Phi Delta Kappan

Founded in 1915, the Phi Delta Kappan is a professional policy journal for K-12 educators and is owned and published by Phi Delta Kappa International. Also referred to as the Kappan, the journal runs concurrently with the U.S. school year, with issues being released September to May and a combined December/January issue. The Kappan's editorial headquarters are located in Bloomington, Ind.The Kappan has a circulation of 33,000 subscribers and publishes articles directed to an audience of K-12 teachers, principals, superintendents, school district administrators and professors. Founded in 1906 to serve all members of the educational community, the journal's owner, Phi Delta Kappa International, maintains a large network of campus-based chapters with members in the United States, Canada, Europe and Asia. Articles within the journal primarily address issues related to educational research, service and leadership. Examples of specialized topics within these articles include information on inclusion, class size, testing, tenure, professional certification and alternative school systems. In addition to featured articles, each year the journal publishes results of the Phi Delta Kappa International "Gallup Poll of the Public's Attitude Toward the Public Schools."In June of 2010,the APEX 2010 Awards honored Phi Delta Kappan's Editor-in-Chief, Joan Richardson, and Design Director, Carol Bucheri, for Publication Excellence. Richardson received a Grand Award for her Kappan column, "The Editor's Note," and Bucheri received an APEX Award of Excellence in the Best Redesigns category–an award category that includes highly competitive submissions from a wide range of professional journals, newspapers, newsletters, annual reports, brochures and websites. The Editor-in-Chief of the Phi Delta Kappan is Joan Richardson. David M. Ruetschlin is Managing Editor and Carol Bucheri is Design Director.

Articles from Vol. 78, No. 4, December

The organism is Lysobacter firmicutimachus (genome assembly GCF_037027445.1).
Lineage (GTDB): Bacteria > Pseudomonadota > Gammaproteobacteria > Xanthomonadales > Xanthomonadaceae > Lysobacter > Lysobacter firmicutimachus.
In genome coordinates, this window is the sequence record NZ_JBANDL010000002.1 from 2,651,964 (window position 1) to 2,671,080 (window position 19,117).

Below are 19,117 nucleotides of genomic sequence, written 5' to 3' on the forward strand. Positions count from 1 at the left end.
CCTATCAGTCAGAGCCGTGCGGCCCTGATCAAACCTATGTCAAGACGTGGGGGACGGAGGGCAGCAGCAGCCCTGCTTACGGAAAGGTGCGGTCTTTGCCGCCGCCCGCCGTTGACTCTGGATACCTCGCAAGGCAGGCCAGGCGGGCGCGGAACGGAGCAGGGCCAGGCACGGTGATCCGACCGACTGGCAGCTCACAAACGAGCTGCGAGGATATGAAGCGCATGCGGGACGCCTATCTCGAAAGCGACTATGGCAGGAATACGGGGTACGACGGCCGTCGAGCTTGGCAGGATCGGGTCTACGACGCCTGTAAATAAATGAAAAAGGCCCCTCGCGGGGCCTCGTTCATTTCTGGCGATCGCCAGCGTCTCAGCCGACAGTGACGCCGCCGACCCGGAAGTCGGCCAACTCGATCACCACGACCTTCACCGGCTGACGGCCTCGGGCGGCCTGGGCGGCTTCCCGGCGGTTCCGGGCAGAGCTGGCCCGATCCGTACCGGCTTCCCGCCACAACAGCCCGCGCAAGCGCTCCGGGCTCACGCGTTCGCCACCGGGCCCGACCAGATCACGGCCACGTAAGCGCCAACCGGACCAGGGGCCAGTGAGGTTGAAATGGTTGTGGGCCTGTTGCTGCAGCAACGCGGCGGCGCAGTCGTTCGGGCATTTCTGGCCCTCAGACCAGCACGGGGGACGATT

A Battle Is Raging over Ontario Education
Battle lines over who should have control of education have been drawn in Ontario. From the very first days after the Progressive Conservatives won the provincial election in June 1995 on a platform of what they called a "common-sense revolution," skirmishes...
A Rare Religious Reversal
Congress enacted Title I of the Elementary and Secondary Education Act of 1965 "to provide full educational opportunity to every child regardless of economic background." Under Title I school districts receive and spend federal funds for remedial education,...
A Turn Down the Harbor with At-Risk Children
Mr. Meyer describes a cooperative project between California State University in Fresno and local school districts that enables 200 or more Liberal Studies students each semester to "give back to America" by providing one-on-one mentoring of at-risk...
Flavor Crystals as Brain Food: Unplug TV Commercials in Schools
Private, vulnerable, and sacred, a human's psyche is not a commodity to be sold. Yet such commerce will continue until we ban TV commercials from our schools, Mr. Fox warns. "What's advertised on Channel One?" "Cinnaburst," replied Eric, a ninth-grader....
Gift-Giving Ideas
In past years I've titled this annual column "Seasonal Shoppers' Guide." I'd like to call it my Christmas Column, but that would be politically incorrect. I've given the matter some thought, and it seems to me that girl giving and shopping are not the...
Kentucky's Conflicting Reform Principles: High-Stakes School Accountability and Student Performance Assessment
High-stakes accountability in Kentucky has focused attention on important questions about teaching and learning, but it has not supplied the answers to those questions, the authors point out. Those answers must come from the responses of teaching professionals,...
KERA: A Tale of One School